Development mode super slow

(Bill Dudney) #1

I’ve gotten vagrant up and running with a development environment but it’s taking forever to load.

For example takes tens of seconds to load.

I’m running the whole stack on a new rMBP with OS X 10.8.2.

Any ideas of what I’ve done wrong? Or is this just a function of being on the bleeding edge?



HOWTO Develop In A Windows Environment Using Vagrant
(Dan Neumann) #2

I came across someone else lamenting the same issue.

They resolved it by just running it on OSX rather than within the VM. Sounds like an idiosyncrasy with something in the VM.

Similarly, I just run it on my Macbook Air without a VM and it’s quick.

(Dan Neumann) #3

My local stack on OSX:

  • Postgres installed with Heroku’s Even more convenient than Homebrew’s postgres. You just launch the app when you want Postgres to be running. Just note that you need to specify localhost when using psql (psql -h localhost) and you need a line host: localhost in database.yml (Discourse already has that, though. But it’s good to know for other Rails apps you may work on).
  • Ruby 1.9.3 with RVM.
  • Redis with $ brew install redis and run in its own terminal tab: $ redis-server.

(Ted Lilley) #4

I might check with top or htop how the vm is performing from the inside. Does it have enough memory? Is it CPU-bound?

(Bill Dudney) #5

Bumped the VM to 2GB to test, still takes tens of seconds. Its CPU bound according to htop.

(Ted Lilley) #6

Halt the vm, go into the virtualbox gui and see if you can match the number of cpus to the actual number of cores in your machine.

Also see if virtualbox is reporting that hardware virtualization support is enabled.

Edit: Duh, I forgot my best performance tip, and this is likely the biggest cause.

Shared folders are really slow. This is bad for Rails apps.

Try just copying everything from /vagrant into a local folder (I use ~/vagrant), then running it again.

For my development, I keep two aliases in my .zshrc:

alias sin="rsync -a --delete /vagrant ~"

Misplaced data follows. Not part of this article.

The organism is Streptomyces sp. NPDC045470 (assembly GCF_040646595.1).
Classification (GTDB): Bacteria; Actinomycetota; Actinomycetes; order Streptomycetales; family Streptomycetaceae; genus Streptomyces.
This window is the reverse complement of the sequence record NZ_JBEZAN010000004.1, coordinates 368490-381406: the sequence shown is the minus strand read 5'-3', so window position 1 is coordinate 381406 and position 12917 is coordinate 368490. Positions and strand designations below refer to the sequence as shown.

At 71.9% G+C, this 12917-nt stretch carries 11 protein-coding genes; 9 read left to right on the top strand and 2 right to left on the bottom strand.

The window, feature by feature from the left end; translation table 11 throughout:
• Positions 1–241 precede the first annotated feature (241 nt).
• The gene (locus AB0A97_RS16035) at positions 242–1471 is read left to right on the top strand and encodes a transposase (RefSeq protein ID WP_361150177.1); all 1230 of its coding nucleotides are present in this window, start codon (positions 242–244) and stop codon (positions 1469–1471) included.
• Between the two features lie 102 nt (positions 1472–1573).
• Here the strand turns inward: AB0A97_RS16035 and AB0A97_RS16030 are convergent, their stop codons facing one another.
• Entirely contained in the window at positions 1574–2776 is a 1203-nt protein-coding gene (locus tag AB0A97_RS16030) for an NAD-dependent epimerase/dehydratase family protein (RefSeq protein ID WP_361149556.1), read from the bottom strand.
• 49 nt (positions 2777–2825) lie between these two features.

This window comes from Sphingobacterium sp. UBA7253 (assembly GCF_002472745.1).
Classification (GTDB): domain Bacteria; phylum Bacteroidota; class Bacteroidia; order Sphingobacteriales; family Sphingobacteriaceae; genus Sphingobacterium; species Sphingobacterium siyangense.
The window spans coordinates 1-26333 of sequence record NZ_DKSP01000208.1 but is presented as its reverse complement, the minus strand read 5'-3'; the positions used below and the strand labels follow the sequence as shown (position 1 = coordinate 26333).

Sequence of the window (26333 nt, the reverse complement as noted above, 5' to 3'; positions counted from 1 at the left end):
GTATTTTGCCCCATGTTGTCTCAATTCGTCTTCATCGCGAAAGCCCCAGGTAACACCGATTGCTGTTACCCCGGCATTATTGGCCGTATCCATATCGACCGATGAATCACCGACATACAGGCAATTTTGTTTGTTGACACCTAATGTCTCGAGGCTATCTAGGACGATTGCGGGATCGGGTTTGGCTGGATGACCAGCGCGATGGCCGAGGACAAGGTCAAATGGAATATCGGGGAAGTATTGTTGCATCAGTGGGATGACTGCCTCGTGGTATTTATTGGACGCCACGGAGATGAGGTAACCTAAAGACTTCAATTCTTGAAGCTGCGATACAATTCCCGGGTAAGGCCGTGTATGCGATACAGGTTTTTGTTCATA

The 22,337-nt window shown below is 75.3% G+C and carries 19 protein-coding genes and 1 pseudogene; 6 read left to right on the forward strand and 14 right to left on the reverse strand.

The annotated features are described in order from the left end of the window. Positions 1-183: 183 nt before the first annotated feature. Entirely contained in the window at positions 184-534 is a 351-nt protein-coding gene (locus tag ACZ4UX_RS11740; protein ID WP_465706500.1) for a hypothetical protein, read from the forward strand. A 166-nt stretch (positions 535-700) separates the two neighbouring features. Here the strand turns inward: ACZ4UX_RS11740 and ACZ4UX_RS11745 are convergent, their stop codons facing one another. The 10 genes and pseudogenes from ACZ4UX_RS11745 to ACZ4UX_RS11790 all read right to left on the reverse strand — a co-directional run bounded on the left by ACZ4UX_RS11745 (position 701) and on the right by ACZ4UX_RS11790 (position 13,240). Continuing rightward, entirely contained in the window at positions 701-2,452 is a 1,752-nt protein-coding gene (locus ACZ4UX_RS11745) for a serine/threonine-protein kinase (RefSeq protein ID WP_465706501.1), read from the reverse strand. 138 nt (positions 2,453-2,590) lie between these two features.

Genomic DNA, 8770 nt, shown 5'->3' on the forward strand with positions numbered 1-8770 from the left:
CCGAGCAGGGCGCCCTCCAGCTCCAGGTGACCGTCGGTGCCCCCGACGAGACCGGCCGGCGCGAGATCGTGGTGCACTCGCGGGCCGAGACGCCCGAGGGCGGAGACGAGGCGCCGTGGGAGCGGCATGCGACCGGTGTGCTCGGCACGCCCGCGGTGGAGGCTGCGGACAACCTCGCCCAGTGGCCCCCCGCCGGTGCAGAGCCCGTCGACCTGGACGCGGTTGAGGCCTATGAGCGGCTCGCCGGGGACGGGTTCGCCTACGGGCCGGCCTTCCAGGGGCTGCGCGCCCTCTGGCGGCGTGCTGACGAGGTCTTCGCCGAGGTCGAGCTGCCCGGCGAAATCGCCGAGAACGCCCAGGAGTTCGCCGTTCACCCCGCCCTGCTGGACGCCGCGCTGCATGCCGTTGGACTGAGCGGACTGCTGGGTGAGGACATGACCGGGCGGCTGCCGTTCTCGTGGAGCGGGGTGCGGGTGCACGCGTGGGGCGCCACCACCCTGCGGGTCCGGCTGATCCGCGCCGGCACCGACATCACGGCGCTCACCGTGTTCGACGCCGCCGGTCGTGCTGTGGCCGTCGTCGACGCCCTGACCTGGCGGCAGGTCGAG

alias sout="rsync -a --delete ~/vagrant /"

These will nuke files if you’re not careful with the direction you’re going. “sin” is “sync in” to the vm and you can guess what “sout” stands for.

I haven’t tried this with Discourse, but it’s a necessary evil for my other Rails projects.

I’m on Windows, so there’s another trick that doesn’t help me but might help you; you can use NFS instead of VB shared folders to get at the files, which is performant and gets rid of the syncing issues. You’ll have to google it, I forget where I saw it.

(SituationSoap) #7

I noticed that things were slow last night when I set up my own install outside the VM, but just for the first request or two. After that, they were slower than this site, but not overwhelmingly slow, perhaps 200ms per response, part of which might be due to event machine not being set up on my computer and erroring on every request.

(Bill Dudney) #8

Thanks for your help in nailing this down!

I upped the # of CPU’s to 8 but then it complained that non-optimal settings were detected. I backed down to 2. The physial CPU has 4 cores, 8 virtual cores.

I don’t see where ‘hardware virtualization’ is, sorry I’ve not looked at Virtual Box in years.

(Bill Dudney) #9

I just timed it again, 90 seconds from hitting the reload button to getting the page rendered.

htop reports between 30 and 70% CPU usage and a very small part of the 2GB used.

Thanks again.

(Ted Lilley) #10

No problem. See my edits above for another idea.

For the hardware support, it’s under the System > Acceleration tab. If it lets you do multiple CPUs, I think acceleration is required, so you’ve probably got it.

It’s also shown by the little cpu icon in the lower right-hand corner of the console window, but since you don’t use that when you’re using vagrant, you probably won’t have cause to see that.